Our missing Gnome Guard-ener from our recreation of a 1940s wartime zoo gardens project sends a message home. ‘Bert’ mysteriously disappeared over a month ago and reappeared first at Paignton Zoo, then has sent another card back from a wartime site at London Zoo:
“They used this tunnel as an air raid shelter during World War 2. Unfortunately there wouldn’t have been this bright light then. It would have been cold dark and scary. Just looking at it makes me feel small! Love from your Gnome Guard!”
In our wartime collection of photos, you can see one end of the tunnel sandbagged, a tunnel usually used for moving pedestrians and elephants (which were evacuated to Whipsnade). In many zoos, empty animal enclosures (London, Bristol, Edinburgh), slit trenches (Whipsnade), underground aquariums (Chester) and visiting Birmingham Botanic Gardens last week, underneath their bandstand! Evacuee Peter Pollard was present at Chessington Zoo when the zoo air raid shelters took a direct hit with many casualties – he’s interviewed on BBC Radio Cornwall (see website link on our blog roll).
In the peace of Newquay Zoo, we’ve been busy fencing and smartening up our wartime garden at Newquay Zoo in advance of an expected to be busier than normal weekend this weekend, 19 and 20th March 2011, for our Locals weekend – £2 entry (with proof of Cornish address) – see our website www.newquayzoo.org.uk for details.
Hopefully our wartime Gnome Guard-ener will have returned in the next few months for May is proving busy – a talk at Chester Zoo about wartime zoos for members on Saturday 21st May and a busy May half term week of activities at Newquay Zoo celebrating both BIAZA’s Love Your Zoo campaign and our Newquay Zoo wartime garden weekend (May 28 – June 5th 2011 http://www.biaza.org.uk
LATEST POSTCARD RECEIVED 23 March 2011
Our roaming gnome has sent a postcard back from Spain – Bioparc Valencia hosted the EZE European Zoo Educators meeting recently, with several British zoo education staff attending. This is probably how Bert got there.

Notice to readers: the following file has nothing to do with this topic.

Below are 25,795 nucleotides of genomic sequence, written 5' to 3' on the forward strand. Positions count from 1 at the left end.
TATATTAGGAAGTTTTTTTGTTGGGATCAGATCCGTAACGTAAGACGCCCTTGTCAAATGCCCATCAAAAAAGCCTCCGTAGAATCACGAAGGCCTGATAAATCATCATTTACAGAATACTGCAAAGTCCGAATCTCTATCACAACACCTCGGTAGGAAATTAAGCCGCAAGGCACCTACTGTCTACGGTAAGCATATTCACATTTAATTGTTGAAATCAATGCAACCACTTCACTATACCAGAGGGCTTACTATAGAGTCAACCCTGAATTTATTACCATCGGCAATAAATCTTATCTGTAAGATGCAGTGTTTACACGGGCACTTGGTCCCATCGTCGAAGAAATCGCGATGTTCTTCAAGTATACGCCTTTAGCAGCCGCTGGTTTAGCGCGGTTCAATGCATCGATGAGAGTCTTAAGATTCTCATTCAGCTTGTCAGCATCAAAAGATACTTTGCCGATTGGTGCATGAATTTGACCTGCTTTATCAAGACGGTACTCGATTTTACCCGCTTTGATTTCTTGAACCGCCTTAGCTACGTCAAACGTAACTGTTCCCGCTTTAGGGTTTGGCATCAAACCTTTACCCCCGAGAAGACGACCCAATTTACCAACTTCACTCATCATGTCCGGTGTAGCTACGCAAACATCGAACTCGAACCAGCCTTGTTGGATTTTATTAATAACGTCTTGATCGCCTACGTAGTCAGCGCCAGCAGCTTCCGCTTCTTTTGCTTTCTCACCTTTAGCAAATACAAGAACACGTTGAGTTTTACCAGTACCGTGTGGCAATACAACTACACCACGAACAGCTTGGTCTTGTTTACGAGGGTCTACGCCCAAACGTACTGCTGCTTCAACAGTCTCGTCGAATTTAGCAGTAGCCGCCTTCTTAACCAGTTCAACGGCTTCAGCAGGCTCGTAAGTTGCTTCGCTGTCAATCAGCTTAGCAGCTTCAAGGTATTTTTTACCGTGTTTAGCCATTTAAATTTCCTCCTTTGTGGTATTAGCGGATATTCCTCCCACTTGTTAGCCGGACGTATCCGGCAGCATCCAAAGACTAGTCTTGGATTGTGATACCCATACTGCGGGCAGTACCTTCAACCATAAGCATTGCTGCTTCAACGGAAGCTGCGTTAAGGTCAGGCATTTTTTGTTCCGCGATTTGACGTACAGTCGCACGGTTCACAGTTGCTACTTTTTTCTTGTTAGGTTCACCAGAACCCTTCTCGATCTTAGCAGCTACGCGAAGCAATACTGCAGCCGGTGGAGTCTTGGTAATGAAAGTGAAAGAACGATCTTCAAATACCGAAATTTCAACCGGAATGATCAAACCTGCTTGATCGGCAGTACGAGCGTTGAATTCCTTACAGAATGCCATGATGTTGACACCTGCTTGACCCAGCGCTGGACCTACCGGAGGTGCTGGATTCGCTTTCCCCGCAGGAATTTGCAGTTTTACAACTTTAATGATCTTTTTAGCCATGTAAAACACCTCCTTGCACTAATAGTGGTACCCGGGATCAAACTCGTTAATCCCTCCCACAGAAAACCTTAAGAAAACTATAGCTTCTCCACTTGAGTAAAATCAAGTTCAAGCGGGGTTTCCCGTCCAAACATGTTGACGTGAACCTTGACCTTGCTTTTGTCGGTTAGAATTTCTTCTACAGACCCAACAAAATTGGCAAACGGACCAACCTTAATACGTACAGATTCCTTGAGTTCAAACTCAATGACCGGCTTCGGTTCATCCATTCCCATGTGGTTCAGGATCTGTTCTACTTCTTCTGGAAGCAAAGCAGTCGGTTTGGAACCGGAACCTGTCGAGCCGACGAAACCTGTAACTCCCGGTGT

Unusual Bristih visitors in Spain are nothing new. Many unusual British volunteers fought against the ‘fascist’ forces in Spain in 1936, including writer Laurie Lee or observed the fighting like journalist George Orwell.
The memory of this civil war time and Franco era is still raw in Spain, as described in Giles Tremletts’ excellent book Ghosts of Spain. We haven’t yet researched what happened to zoos such as Madrid and Barcelona in the Spanish Civil War. The bombing of Guernica (famously pictured by Pablo Picasso) gave British zoo staff planning for the next war a good idea of what to expect from aerial attack.
Whildst this was going on in late 1930s in Spain, not far away the young Gerald Durrell was exploring the animal rich nooks and crannies of the Mediteranean island of Corfu, famously described in My Family and Other Animals.
Soon after his return to wartime Britain, Durrell’s time at Whipsnade Zoo in 1945 as a student keeper are described in his other early books. Two mysterious gnomes arrived last week in our lovely refenced, repaved garden (all work done by zoo builder John Murrell and Mike his garden volunteer). We have a stop-gap Gnome Guard-ener in place until Bert returns, which we have christened “Gerald”. A slightly more expensive bronze statue of Gerald Durrell can be found at Jersey Zoo.With his cartoonist’s great sense of humour and his love of travel, we’re sure Gerald would approve of the whole gnome escap-ade, our wartime garden and its animal enrichment work, not disimilar to the poly tunnel market gardens at Jersey Zoo and now Paignton Zoo.
Tags: 1940s, botanic gardens, Chessington Zoo, dig for victory garden, evacuation, food waste, gardens, gnomes, history teaching, Imperial War Museum, Jersey Zoo, London Zoo, Newquay, Newquay Zoo, salad, sustainability, wartime gardening, world war 2, world war two, WW2, zoo, zoos